Make your own restaurant-quality Chinese pork char siu in your own oven. Serve the glazed roast pork thinly sliced with steamed white rice, or egg noodles.
My parents house in Jakarta is only three doors away from a superb family restaurant selling char siu - Chinese glazed roast pork and siu yuk - Chinese crispy skin roast pork. Whenever I have the chance to visit my parents, I always make sure to drop by and buy loads!
But I can only fly home so many times, and thus, must find a reliable recipe to reproduce my favorite food. This is, by far, my favorite recipe for char siu. I will be the first to admit that my neighbor’s version is still better, but for a home made version, this is the best I can manage for now. :D
Char Siu Marinade
The first step in making char siu is preparing the marinade, and these are what I use:
- brown sugar
- honey, or maltose
- hoisin sauce
- soy sauce
- five spice powder
- preserved bean curd
- Shaoxing wine (绍兴酒), or Chinese rose wine (玫瑰露酒 - Mei Kuei Lu Chiew)
- rose water, omit this if you use Chinese rose wine
If you cannot find all the listed ingredients, I suggest to only omit rose water and preserved bean curd, and try to keep everything else intact.
Choosing the right pork cuts for char siu
The pork cuts used by most Chinese restaurants for making char siu is the neck part. But since pork neck might not be as easy to find compared to other cuts, you can use other cuts too.
I have tried this with pork shoulder, pork sirloin, and pork tenderloin. All cuts produce very acceptable result, and nobody has yet to point out something is wrong when I use one cut over the other.
Regardless of the cut you use, be sure to marinade for at least 24 hours and up to 48 hours. Even if you are pressed for time, please marinate for a minimum of 8 hours.
How to roast char siu in an oven
If you can, you want to roast your char siu in a foil lined baking sheet topped with a wire rack. I find that elevating the pork with a rack helps to get a better color overall because the meat doesn’t lay flat directly on the baking sheet. Regardless, the final taste and texture are pretty much comparable whether you use a wire rack or not.
Char Siu - Chinese Glazed Roast Pork
- Char siu marinade
- 4 tablespoon honey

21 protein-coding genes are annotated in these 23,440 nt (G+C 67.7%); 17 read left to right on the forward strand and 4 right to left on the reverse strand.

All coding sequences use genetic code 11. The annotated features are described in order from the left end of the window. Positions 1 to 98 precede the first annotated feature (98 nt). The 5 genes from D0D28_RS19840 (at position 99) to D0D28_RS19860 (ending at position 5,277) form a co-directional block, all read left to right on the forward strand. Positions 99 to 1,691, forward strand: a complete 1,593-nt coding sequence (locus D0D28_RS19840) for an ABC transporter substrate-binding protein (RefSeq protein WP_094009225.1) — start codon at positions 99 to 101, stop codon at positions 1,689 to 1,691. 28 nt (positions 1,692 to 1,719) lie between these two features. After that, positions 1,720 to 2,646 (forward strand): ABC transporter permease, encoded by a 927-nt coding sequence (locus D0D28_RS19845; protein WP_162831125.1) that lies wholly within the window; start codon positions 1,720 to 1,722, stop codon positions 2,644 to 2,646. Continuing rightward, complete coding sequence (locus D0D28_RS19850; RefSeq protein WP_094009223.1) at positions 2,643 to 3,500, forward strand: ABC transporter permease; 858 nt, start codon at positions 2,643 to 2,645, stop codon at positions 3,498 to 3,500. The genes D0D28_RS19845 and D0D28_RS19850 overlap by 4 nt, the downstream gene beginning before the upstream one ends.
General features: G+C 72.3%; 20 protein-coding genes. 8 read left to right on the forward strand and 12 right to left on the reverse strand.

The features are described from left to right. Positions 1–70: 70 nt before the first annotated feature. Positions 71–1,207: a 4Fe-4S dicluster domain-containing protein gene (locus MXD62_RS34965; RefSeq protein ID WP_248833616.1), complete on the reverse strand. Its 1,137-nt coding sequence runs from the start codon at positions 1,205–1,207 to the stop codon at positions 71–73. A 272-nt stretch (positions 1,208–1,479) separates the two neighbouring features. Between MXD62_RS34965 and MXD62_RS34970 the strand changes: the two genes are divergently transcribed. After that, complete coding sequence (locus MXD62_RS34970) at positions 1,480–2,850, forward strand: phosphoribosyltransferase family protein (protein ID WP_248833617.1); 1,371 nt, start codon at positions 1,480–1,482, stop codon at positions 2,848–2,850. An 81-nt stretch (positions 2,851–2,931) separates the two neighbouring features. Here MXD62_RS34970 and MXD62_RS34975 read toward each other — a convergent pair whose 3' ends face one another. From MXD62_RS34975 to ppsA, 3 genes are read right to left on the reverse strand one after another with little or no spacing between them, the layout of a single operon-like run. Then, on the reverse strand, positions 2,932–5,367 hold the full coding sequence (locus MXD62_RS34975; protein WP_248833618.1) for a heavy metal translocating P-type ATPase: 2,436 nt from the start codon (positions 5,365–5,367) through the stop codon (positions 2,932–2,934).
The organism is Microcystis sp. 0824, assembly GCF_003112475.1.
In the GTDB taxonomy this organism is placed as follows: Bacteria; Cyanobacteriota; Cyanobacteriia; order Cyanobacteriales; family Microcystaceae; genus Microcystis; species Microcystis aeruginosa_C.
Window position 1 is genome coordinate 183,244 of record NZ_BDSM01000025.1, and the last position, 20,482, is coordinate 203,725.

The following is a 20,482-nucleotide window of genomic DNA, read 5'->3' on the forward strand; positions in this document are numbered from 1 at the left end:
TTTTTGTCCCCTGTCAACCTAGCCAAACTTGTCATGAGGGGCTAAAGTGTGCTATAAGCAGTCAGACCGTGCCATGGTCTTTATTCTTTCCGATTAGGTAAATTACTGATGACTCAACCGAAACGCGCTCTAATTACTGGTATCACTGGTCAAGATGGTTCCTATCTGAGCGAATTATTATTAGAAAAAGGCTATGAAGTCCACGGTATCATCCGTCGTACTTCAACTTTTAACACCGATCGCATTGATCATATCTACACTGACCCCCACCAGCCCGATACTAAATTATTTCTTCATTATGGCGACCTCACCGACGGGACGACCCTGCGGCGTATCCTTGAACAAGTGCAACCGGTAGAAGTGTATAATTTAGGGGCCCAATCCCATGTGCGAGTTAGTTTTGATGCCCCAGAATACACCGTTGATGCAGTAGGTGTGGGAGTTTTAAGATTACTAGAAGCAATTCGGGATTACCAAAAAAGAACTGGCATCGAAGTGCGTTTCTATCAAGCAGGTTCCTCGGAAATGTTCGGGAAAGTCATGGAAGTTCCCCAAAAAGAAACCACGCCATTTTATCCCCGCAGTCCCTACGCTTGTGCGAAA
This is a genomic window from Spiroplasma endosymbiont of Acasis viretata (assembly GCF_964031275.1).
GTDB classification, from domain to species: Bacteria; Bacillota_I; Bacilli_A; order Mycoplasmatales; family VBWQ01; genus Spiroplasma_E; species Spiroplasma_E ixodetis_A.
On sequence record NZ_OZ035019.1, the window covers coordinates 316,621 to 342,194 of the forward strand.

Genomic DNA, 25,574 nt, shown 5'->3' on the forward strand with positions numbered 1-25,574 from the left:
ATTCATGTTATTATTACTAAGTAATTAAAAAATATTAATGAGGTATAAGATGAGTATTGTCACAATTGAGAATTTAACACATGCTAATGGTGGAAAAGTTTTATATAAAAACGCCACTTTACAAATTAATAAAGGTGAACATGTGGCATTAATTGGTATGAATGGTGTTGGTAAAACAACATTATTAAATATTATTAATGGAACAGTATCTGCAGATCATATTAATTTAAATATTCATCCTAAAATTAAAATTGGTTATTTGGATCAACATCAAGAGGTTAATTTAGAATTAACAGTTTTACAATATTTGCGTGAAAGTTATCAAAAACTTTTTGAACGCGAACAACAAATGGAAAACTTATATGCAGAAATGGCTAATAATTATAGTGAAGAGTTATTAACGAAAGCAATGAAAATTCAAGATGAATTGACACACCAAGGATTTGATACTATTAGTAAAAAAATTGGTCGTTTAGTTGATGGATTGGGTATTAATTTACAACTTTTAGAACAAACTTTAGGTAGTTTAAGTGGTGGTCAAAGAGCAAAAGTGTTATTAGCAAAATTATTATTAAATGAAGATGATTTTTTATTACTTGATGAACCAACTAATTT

- 1 1/2 tablespoon brown sugar
- 3 tablespoon soy sauce
- 1 tablespoon oil
- 4 tablespoon hoisin sauce
- 1 teaspoon five-spice powder
- 1 tablespoon Shaoxing wine (*)
- 1/2 tablespoon rose water (*)
- 1 cube (~ 1 tablespoon) preserved bean curd
- Other ingredients
- 1 1/2 kilogram (~ 3 lbs.) pork (neck/shoulder/sirloin/tenderloin)
- 2 tablespoon honey
- Mix all char siu marinade, and transfer to a mixing bowl/large zip lock bag. Add pork pieces to the sauce, and marinade for 24-48 hours, at least 8 hours.
- Preheat oven to 160 Celsius (320 Fahrenheit). Line a baking sheet with aluminum foil, and place a wire rack on top.
- Arrange pork over wire rack and roast (bake) for 30 minutes.
- Meanwhile, pour the remaining marinade into a small sauce pot along with the 2 tablespoon of honey. Cook over medium heat until boiling, then cook further until syrup consistency, about 2-3 minutes more. Remove from heat. This is our basting sauce.
- Remove the pork from oven, baste with basting sauce, flip to the other side, and baste again. Roast again for another 30 minutes.
- Remove the pork from oven, baste with sauce, flip, and baste. This time roast for 20 minutes, and you may want to tent with a foil if it starts to char too quickly.
- Finally, remove the pork from the oven, baste the surface, and put it back to the oven for a final 10 minutes roast. It should caramelized nicely and glazed with sticky sauce.
- Take the pork out from the oven, let it rest for 15 minutes, then slice into bite size pieces.
- (*) Or you can use 1 1/2 tablespoon Chinese rose wine, instead of 1 tablespoon shaoxing wine + 1/2 tablespoon rose water. If you don't have rose water, increase the shaoxing wine to 1 1/2 tablespoon.